There’s a sweetness in the air as summer slips south and autumn crooks her finger. How can the spirit not soar as our jagged skylines take on her warmer hues of jasper, saffron, claret and gold? How can the heart not burst under azure skies, so intense?
September stirs a nostalgic, delicious ache we alleviate through orchard visits and picking succulent fruit with a loved one; hauling pumpkins and kids in their Radio Flyers. For many of us, quaffable spirits and micros give way to moving inward, lingering and savoring through wine. And of course, the annual Grand Tasting at the Snowmass Wine Festival, a cherished annual must-do.
The festival founder, Barbara Wickes, is well positioned to pull together an exceptional experience. As proprietor of Sundance Liquor and Gifts, she’s been tasting and sourcing wine since 1979. Celebrating the 40th anniversary of the festival this year, mutual friend and wine importer John Maxwell, a Blue Lake resident, describes Wickes as the long-standing heart and soul of the festival.
“The Grand Tasting is an authentic expression of Barbara: friendly, well organized and unpretentious. You almost have to describe it by what it isn’t,” Maxwell says. “Her festival is a much more civilized event, with smaller crowds. No one is pushing past you. You can taste your wine without smelling Chanel No. 5. It’s so much fun to be able to taste such a wide variety of wines in one setting, where you have the chance to compare them and try new things.”
Wickes notes, “It’s a wonderful, intimate, low key experience. Everyone here looks forward to it. If someone’s lived here for a long time and finally comes, they always say ‘I can’t believe I’ve never done this before.’ ”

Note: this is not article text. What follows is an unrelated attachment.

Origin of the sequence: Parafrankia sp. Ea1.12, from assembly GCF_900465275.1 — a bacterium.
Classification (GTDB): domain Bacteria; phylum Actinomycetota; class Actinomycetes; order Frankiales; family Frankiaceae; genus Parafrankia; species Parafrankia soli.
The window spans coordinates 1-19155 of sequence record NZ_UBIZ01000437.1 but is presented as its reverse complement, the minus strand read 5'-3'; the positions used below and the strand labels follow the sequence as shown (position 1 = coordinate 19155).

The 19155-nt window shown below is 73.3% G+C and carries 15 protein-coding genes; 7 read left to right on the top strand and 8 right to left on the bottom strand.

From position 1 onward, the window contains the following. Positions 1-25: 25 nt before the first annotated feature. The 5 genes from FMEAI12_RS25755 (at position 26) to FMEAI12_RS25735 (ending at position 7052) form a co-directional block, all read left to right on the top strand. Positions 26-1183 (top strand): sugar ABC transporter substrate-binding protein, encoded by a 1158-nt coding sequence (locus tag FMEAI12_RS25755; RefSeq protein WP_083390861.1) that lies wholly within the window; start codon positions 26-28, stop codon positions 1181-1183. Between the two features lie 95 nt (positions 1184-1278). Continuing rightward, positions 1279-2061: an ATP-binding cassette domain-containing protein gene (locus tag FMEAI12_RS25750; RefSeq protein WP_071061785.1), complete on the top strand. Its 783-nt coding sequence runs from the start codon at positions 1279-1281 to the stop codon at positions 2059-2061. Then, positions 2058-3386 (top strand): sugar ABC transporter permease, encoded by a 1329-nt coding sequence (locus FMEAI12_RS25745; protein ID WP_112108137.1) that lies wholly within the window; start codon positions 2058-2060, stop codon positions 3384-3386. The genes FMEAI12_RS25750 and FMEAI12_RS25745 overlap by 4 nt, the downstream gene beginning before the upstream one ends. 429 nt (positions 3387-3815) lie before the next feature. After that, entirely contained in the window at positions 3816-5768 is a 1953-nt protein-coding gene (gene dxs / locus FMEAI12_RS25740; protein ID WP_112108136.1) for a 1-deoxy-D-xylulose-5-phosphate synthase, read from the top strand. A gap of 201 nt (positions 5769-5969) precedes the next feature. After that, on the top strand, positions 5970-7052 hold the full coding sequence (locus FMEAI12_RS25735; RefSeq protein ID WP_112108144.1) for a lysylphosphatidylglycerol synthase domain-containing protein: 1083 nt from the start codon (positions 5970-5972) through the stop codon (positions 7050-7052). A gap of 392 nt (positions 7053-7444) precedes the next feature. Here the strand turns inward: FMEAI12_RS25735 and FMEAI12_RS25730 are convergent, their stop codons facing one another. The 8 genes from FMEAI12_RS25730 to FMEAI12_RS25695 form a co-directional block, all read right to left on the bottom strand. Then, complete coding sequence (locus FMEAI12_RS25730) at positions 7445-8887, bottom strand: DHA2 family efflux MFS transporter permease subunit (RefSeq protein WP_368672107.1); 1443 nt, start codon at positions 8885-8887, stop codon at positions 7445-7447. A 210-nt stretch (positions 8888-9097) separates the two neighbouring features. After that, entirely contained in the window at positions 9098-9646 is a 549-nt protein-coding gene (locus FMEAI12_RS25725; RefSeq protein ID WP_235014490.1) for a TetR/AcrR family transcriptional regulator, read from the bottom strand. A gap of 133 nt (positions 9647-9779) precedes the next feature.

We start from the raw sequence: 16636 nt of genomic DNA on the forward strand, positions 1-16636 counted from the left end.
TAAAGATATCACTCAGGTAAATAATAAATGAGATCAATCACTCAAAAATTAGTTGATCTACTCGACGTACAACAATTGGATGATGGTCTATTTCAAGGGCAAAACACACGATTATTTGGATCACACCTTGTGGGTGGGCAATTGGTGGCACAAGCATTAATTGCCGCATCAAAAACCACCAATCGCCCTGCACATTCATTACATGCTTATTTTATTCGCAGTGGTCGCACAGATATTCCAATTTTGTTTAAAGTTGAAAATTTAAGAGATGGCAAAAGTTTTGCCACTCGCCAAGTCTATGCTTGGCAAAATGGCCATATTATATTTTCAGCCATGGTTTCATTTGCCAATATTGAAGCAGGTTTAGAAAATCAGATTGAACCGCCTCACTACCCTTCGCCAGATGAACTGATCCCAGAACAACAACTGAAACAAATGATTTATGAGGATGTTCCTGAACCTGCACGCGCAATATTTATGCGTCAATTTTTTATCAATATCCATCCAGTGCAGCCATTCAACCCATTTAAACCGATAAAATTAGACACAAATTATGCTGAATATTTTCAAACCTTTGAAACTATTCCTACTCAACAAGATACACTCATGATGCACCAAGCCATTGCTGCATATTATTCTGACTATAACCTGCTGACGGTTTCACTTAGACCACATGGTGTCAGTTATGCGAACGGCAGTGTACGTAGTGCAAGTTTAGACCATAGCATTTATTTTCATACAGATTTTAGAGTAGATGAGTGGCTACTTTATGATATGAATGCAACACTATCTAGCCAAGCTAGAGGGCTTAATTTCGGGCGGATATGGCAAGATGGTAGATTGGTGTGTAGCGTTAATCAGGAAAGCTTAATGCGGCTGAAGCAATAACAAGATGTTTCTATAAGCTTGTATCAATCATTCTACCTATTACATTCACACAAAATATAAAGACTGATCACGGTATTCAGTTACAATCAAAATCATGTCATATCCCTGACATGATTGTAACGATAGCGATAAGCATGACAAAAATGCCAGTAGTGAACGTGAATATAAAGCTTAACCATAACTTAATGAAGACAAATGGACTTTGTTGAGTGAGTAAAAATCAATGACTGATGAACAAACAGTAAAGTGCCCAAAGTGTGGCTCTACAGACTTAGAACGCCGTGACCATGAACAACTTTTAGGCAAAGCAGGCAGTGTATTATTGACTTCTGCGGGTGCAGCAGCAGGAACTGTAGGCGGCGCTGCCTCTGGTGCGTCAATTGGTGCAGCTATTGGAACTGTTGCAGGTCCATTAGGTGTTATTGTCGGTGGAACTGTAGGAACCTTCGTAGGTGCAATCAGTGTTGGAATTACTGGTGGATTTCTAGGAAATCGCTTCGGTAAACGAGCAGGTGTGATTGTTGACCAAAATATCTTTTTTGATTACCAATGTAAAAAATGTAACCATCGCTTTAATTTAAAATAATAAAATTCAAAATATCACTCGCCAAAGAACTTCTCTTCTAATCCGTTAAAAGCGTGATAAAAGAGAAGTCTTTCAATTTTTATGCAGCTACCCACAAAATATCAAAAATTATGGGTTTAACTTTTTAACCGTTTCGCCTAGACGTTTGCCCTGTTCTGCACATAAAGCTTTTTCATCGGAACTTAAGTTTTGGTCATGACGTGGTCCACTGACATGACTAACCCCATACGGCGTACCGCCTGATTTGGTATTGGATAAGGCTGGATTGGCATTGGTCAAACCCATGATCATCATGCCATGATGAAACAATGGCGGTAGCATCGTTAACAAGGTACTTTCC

With so many things to do in our valley, it’s impossible to know everything. I first discovered the festival through Wickes by doing landscape design work for their Aspen home several years ago. I was moved by her grace and kindness, and I wanted to know more. As I often do, I used the journalist’s “hall pass” to probe deeper.
The festival is her way of celebrating community and giving back. In sponsorship with Snowmass Rotary, the Grand Tasting and a silent auction raise money for Rotary’s Community Grant program, which distributes funds to local and international nonprofits, as well as scholarships for Basalt High School seniors.
“The festival is so positive and symbiotic,” says Wickes. “The silent auction has incredible wines; all the vintners choose to donate something special. People have a chance to purchase expensive, exquisite wines at a more affordable price.”
With a personal connection, my first Grand Tasting was sublime. Maxwell had studied the vintner roster and planned our afternoon the day before. You too can plan ahead at snowmasswinefestival.com/vinters As for us, we would start with light, sparkling wines and Champagnes.
“Champagne is often served too cold,” says Maxwell. “Walk around a bit with your first bubbly. Let the sun warm it. Peruse the food. Try seafood, fish, crunchy little nibbles. No sweets. Save those for the spirits at the end.”